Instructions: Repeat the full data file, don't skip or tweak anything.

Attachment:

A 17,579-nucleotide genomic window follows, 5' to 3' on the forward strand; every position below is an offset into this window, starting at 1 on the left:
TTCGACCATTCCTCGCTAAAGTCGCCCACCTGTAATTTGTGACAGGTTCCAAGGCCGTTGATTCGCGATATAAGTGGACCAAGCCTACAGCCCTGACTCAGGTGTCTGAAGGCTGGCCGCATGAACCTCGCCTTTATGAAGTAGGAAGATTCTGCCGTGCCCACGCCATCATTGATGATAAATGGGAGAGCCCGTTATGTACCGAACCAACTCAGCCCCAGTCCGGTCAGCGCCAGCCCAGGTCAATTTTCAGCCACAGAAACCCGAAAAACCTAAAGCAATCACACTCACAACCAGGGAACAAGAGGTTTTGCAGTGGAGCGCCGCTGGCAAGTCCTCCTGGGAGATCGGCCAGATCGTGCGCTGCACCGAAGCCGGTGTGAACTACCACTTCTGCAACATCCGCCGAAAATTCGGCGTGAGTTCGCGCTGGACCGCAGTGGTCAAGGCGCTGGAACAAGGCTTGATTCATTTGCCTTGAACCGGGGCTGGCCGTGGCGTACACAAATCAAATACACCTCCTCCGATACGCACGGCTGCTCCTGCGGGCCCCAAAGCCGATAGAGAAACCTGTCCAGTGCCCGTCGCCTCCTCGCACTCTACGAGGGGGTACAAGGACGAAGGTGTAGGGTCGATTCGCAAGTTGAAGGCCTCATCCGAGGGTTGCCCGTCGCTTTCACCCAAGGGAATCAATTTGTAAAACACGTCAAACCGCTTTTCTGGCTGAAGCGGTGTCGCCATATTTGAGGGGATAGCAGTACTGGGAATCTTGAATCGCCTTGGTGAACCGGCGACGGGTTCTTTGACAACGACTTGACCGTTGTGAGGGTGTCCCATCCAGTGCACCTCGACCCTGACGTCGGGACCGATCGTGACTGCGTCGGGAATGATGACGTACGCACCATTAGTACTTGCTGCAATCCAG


A 17,579-nucleotide genomic window follows, 5' to 3' on the forward strand; every position below is an offset into this window, starting at 1 on the left:
TTCGACCATTCCTCGCTAAAGTCGCCCACCTGTAATTTGTGACAGGTTCCAAGGCCGTTGATTCGCGATATAAGTGGACCAAGCCTACAGCCCTGACTCAGGTGTCTGAAGGCTGGCCGCATGAACCTCGCCTTTATGAAGTAGGAAGATTCTGCCGTGCCCACGCCATCATTGATGATAAATGGGAGAGCCCGTTATGTACCGAACCAACTCAGCCCCAGTCCGGTCAGCGCCAGCCCAGGTCAATTTTCAGCCACAGAAACCCGAAAAACCTAAAGCAATCACACTCACAACCAGGGAACAAGAGGTTTTGCAGTGGAGCGCCGCTGGCAAGTCCTCCTGGGAGATCGGCCAGATCGTGCGCTGCACCGAAGCCGGTGTGAACTACCACTTCTGCAACATCCGCCGAAAATTCGGCGTGAGTTCGCGCTGGACCGCAGTGGTCAAGGCGCTGGAACAAGGCTTGATTCATTTGCCTTGAACCGGGGCTGGCCGTGGCGTACACAAATCAAATACACCTCCTCCGATACGCACGGCTGCTCCTGCGGGCCCCAAAGCCGATAGAGAAACCTGTCCAGTGCCCGTCGCCTCCTCGCACTCTACGAGGGGGTACAAGGACGAAGGTGTAGGGTCGATTCGCAAGTTGAAGGCCTCATCCGAGGGTTGCCCGTCGCTTTCACCCAAGGGAATCAATTTGTAAAACACGTCAAACCGCTTTTCTGGCTGAAGCGGTGTCGCCATATTTGAGGGGATAGCAGTACTGGGAATCTTGAATCGCCTTGGTGAACCGGCGACGGGTTCTTTGACAACGACTTGACCGTTGTGAGGGTGTCCCATCCAGTGCACCTCGACCCTGACGTCGGGACCGATCGTGACTGCGTCGGGAATGATGACGTACGCACCATTAGTACTTGCTGCAATCCAG